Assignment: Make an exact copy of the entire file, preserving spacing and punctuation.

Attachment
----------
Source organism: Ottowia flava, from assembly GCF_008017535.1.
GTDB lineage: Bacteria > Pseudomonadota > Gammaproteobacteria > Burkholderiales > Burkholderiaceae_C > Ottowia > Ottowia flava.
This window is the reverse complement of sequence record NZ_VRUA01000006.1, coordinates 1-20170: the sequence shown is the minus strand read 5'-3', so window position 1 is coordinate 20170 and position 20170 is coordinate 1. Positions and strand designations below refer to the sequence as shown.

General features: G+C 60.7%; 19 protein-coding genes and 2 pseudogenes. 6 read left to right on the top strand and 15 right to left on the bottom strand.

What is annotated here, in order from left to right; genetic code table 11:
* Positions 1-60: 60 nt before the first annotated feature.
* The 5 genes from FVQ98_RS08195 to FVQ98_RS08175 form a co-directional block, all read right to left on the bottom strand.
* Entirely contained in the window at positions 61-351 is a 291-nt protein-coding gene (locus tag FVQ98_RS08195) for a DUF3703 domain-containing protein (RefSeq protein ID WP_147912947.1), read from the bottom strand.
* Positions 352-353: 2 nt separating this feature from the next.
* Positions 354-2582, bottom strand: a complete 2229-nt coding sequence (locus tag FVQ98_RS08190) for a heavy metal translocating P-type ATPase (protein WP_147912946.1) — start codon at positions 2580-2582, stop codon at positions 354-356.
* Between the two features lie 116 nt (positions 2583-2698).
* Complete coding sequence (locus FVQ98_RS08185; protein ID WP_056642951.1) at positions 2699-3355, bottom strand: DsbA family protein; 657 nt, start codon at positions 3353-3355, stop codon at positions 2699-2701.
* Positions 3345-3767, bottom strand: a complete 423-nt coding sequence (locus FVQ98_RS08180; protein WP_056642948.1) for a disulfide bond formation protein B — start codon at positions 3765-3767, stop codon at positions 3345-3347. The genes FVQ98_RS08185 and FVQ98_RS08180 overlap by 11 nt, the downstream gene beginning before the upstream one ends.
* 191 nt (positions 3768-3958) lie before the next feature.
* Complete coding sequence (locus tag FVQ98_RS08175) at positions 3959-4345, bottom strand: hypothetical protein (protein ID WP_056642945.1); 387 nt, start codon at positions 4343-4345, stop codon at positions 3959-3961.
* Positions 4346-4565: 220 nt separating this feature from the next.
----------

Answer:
Source organism: Ottowia flava, from assembly GCF_008017535.1.
GTDB lineage: Bacteria > Pseudomonadota > Gammaproteobacteria > Burkholderiales > Burkholderiaceae_C > Ottowia > Ottowia flava.
This window is the reverse complement of sequence record NZ_VRUA01000006.1, coordinates 1-20170: the sequence shown is the minus strand read 5'-3', so window position 1 is coordinate 20170 and position 20170 is coordinate 1. Positions and strand designations below refer to the sequence as shown.

General features: G+C 60.7%; 19 protein-coding genes and 2 pseudogenes. 6 read left to right on the top strand and 15 right to left on the bottom strand.

What is annotated here, in order from left to right; genetic code table 11:
* Positions 1-60: 60 nt before the first annotated feature.
* The 5 genes from FVQ98_RS08195 to FVQ98_RS08175 form a co-directional block, all read right to left on the bottom strand.
* Entirely contained in the window at positions 61-351 is a 291-nt protein-coding gene (locus tag FVQ98_RS08195) for a DUF3703 domain-containing protein (RefSeq protein ID WP_147912947.1), read from the bottom strand.
* Positions 352-353: 2 nt separating this feature from the next.
* Positions 354-2582, bottom strand: a complete 2229-nt coding sequence (locus tag FVQ98_RS08190) for a heavy metal translocating P-type ATPase (protein WP_147912946.1) — start codon at positions 2580-2582, stop codon at positions 354-356.
* Between the two features lie 116 nt (positions 2583-2698).
* Complete coding sequence (locus FVQ98_RS08185; protein ID WP_056642951.1) at positions 2699-3355, bottom strand: DsbA family protein; 657 nt, start codon at positions 3353-3355, stop codon at positions 2699-2701.
* Positions 3345-3767, bottom strand: a complete 423-nt coding sequence (locus FVQ98_RS08180; protein WP_056642948.1) for a disulfide bond formation protein B — start codon at positions 3765-3767, stop codon at positions 3345-3347. The genes FVQ98_RS08185 and FVQ98_RS08180 overlap by 11 nt, the downstream gene beginning before the upstream one ends.
* 191 nt (positions 3768-3958) lie before the next feature.
* Complete coding sequence (locus tag FVQ98_RS08175) at positions 3959-4345, bottom strand: hypothetical protein (protein ID WP_056642945.1); 387 nt, start codon at positions 4343-4345, stop codon at positions 3959-3961.
* Positions 4346-4565: 220 nt separating this feature from the next.